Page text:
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Recap: Justice League S 1 E16- 17 Legends
A battle involving Superman, the Flash, Batman, Green Lantern, Martian Manhunter and Hawkgirl against a Giant Robot being piloted remotely by Lex Luthor goes wrong when the destroyed robot, starting to self-destruct, collapses onto the unconscious J'onn J'onzz, John Stewart and Shayera. Flash races to use his whirlwind-creating speed to hold it up, but instead triggers an explosion that causes the robot and the four heroes to vanish in a huge explosion. When it fades away, the four heroes are gone.

Meanwhile, the four then reawaken in an unfamiliar city, unharmed but confused. A local newspaper identifies their location as "Seaboard City", which none of them have ever heard of. Puzzlement has to wait, however, as a crime is being committed; a wild-looking red-haired man has just stolen one of the legendary Stradivarius violins from a local store; using an energy-blast-throwing accordian and a suped-up car that resembles a flute, the criminal, who goes by the name "Music Master", manages to escape — but not before the heroes recover the stolen violin.

Which unfortunately leaves them looking like the actual criminals when the city's own defenders arrive. They promptly attack the displaced Justice Leaguers, until their own speedster sees Flash save a child from being crushed by rubble as a result of a misplaced blast. He immediately calls his friends to a halt, insisting that nobody willing to save a child could be a criminal.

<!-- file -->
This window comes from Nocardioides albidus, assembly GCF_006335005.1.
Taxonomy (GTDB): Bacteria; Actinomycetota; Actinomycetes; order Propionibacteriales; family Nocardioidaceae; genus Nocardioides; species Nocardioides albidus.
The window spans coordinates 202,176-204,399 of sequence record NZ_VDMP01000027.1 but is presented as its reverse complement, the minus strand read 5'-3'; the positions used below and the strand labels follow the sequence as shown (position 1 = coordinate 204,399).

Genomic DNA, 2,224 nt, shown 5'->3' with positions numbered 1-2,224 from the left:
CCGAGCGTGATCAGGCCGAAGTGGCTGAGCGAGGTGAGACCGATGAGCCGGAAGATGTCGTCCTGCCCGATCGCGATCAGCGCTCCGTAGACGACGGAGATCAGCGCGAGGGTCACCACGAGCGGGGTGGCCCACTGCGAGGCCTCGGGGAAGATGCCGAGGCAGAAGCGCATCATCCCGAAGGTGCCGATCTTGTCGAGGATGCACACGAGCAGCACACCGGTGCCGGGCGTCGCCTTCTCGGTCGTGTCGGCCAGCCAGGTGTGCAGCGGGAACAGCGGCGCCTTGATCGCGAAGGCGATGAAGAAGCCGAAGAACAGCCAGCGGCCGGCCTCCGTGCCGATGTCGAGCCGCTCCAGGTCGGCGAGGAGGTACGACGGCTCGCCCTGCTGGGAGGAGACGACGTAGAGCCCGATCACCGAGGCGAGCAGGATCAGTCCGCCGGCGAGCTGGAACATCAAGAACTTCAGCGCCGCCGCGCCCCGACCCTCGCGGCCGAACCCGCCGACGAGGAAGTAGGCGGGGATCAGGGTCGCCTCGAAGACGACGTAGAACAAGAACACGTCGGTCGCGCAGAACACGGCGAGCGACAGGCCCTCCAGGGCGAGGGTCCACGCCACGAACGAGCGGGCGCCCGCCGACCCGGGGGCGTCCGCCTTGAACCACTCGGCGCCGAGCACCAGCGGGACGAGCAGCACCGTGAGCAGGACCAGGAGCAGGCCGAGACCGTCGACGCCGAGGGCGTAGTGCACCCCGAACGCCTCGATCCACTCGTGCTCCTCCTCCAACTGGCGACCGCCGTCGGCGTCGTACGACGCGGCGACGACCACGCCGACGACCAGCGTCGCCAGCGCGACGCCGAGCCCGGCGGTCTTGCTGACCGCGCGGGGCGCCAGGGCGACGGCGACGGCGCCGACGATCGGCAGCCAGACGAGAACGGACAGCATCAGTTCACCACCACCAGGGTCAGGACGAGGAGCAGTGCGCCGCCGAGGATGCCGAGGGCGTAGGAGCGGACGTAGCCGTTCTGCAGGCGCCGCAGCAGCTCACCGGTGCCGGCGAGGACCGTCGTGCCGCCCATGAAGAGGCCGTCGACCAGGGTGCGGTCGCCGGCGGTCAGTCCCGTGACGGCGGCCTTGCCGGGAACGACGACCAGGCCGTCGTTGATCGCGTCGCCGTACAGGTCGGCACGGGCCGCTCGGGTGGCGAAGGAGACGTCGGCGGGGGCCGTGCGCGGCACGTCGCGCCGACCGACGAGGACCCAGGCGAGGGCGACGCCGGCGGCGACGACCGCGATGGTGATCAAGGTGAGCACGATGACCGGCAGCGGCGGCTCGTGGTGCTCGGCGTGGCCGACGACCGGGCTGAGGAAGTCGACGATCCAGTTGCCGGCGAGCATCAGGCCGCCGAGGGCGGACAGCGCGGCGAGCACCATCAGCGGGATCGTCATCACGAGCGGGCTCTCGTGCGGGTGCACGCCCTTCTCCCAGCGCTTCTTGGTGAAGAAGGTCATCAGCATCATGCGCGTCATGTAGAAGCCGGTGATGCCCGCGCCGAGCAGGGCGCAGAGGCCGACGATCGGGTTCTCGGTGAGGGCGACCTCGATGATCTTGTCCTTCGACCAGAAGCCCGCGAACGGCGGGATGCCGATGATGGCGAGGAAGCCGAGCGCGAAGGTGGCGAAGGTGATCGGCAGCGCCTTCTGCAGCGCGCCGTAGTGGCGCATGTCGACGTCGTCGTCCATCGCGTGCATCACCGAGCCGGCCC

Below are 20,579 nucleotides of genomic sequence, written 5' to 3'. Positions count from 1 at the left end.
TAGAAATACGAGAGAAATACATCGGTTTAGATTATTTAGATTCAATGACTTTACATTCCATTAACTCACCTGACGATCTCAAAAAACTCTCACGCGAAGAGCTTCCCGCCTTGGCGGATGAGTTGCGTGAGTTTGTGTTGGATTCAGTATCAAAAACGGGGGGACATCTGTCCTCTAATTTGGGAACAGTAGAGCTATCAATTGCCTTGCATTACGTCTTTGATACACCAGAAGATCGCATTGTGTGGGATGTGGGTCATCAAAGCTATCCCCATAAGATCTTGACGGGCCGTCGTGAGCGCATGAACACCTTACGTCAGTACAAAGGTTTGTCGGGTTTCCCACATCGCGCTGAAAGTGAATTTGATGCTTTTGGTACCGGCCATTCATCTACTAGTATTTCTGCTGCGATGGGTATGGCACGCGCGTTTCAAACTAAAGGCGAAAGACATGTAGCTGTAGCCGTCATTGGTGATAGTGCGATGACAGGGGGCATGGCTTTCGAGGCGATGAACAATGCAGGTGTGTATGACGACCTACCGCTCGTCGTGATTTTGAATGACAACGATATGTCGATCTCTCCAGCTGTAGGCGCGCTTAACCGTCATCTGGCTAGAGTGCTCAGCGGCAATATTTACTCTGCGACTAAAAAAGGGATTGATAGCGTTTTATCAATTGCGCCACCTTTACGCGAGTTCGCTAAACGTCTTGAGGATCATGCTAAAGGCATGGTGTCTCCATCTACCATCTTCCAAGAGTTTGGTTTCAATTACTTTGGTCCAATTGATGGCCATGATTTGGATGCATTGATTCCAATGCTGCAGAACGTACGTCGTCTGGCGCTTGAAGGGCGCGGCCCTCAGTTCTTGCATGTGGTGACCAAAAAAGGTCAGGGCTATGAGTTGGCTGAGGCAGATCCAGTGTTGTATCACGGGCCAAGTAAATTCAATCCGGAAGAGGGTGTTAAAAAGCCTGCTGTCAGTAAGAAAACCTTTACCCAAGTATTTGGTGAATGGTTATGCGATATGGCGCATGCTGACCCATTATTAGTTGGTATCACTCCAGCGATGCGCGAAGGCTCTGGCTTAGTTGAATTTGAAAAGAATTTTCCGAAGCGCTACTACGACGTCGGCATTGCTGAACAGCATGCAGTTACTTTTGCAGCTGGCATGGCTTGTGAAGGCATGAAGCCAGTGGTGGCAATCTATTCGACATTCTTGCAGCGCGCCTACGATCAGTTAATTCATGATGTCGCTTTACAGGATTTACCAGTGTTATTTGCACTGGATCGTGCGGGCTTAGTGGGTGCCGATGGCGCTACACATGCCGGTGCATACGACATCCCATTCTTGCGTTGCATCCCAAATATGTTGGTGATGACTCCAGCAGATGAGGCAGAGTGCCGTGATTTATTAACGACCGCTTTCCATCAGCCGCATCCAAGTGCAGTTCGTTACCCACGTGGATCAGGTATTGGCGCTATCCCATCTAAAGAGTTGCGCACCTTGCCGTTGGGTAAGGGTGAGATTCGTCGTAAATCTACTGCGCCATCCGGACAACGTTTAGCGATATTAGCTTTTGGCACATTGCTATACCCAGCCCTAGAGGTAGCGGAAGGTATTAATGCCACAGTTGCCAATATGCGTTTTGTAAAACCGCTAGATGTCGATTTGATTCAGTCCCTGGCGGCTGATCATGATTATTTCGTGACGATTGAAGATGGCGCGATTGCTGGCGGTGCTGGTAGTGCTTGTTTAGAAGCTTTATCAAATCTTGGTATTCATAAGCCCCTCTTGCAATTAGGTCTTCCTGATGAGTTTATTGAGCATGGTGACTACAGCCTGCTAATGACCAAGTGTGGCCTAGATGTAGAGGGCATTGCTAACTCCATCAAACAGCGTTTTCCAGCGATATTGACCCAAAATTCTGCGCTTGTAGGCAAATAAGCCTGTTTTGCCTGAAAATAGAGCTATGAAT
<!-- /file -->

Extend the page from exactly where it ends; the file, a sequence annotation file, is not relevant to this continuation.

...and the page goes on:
The local heroes take the Justice League quartet back to their headquarters, explaining that they are Seaboard City's defenders: the Justice Guild of America. Green Guardsman, who wields a mentally directed energy construct ring. The Streak, the team's Super Speedster. Tom Turbine, a genius whose "energy belt" allows him to imbue himself with power to achieve feats including Flight and Super Strength. And Catman and Black Siren, skilled martial artists. They also introduce the boy that Flash saved as Ray Thompson, their team mascot.

The Justice Guilders and the Justice Leaguers talk, with John Stewart explaining that the Justice Guild of America were characters in a 50s comicbook series that he loved to read as a child. Tom Turbine and J'onn J'onzz theorize that the Justice Guild's world is one of myriad alternate worlds that form The Multiverse; the comic authors in the Justice League's world were subconsciously viewing the exploits of the Justice Guild and used these to create the comics, while Flash's absorbed vibrations from the giant robot opened a temporary rift that catapulted the Justice League into the Justice Guild's world. Tom Turbine reveals an interdimensional gate generator he has built, but admits he hasn't found a way to power it yet. He promises to do all he can to get it running so as to send the Leaguers home.